If everyone is totally honest, we’d admit we don’t know everything. And actually, that’s OK!
American politician, Donald Rumsfield, famously said:
“There are known knowns. These are things we know that we know. There are known unknowns. That is to say, there are things that we know we don’t know. But there are also unknown unknowns. There are things we don’t know we don’t know.”
What we often come across is business owners claiming they fully understand an accountancy issue, when actually they don’t. Again, that’s OK because it’s our job as your accountant to know these things and advise you appropriately.
In the early days of starting a business, a business owner will try to do all they can from a bookkeeping and accountancy perspective until they reach a certain size. They most likely want to ‘keep costs down’ or believe their business finances are relatively straightforward. During that time, should something a bit tricky crop up they will ask a friend for a bit of advice, Google search or even just wing it without fully understanding the implications of what they are doing.
They’ve tried to turn a known unknown into a known known. The problem is the unknown unknowns are still there, and their actions could do more harm than good, particularly in the longer term.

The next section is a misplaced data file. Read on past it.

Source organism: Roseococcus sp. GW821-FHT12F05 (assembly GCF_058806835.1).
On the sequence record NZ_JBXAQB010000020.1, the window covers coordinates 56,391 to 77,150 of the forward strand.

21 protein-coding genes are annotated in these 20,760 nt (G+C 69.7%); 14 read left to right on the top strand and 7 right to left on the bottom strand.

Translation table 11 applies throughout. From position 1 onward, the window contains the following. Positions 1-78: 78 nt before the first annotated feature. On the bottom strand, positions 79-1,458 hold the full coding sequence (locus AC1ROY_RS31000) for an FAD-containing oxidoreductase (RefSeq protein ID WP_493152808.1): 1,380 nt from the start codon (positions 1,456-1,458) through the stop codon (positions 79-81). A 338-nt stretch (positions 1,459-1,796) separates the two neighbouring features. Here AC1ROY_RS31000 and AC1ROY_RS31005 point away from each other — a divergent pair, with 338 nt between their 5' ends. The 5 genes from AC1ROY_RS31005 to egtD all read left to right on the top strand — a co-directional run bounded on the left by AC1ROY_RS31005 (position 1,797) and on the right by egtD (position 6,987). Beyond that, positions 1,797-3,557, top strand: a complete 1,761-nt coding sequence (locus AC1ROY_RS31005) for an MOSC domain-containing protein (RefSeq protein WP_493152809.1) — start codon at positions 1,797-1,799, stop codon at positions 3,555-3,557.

The potential impact could see you financially worse off or penalised for getting things wrong. If you’ve made an error which impacts the level of tax you pay, HMRC are fairly swift at the action they take to recover the amount owed – best not to give them an excuse to come knocking in the first place!
What can you do to mitigate your accountancy unknown unknowns?
Unfortunately, you won’t know what you don’t know, until you know it.
Instead, take a moment to think about what your accountancy known unknowns are. What questions keep you awake at night? What gaps in knowledge do you have about your business which would help you make a strategic decision? What would you like to understand better?
If you already have an accountant, speak to them about those questions you have. Speak to them as soon as new questions arise – closing gaps in knowledge or potentially tackling problems early on will be better than letting them fester.
If you don’t have an accountant yet, consider who you might like to work with and start building that relationship. A common unknown is the right time to engage with an accountant. You probably don’t realise how soon you could benefit from working with one.
The services of an accountant will have a cost, but that shouldn’t be the reason for not working with one. The right accountant will ensure your tax affairs are set up efficiently and will help you avoid unnecessary penalties with HMRC.
If you’d like to talk to a friendly accountant in Fleet, call our team on 01252 612484 or use our contact form.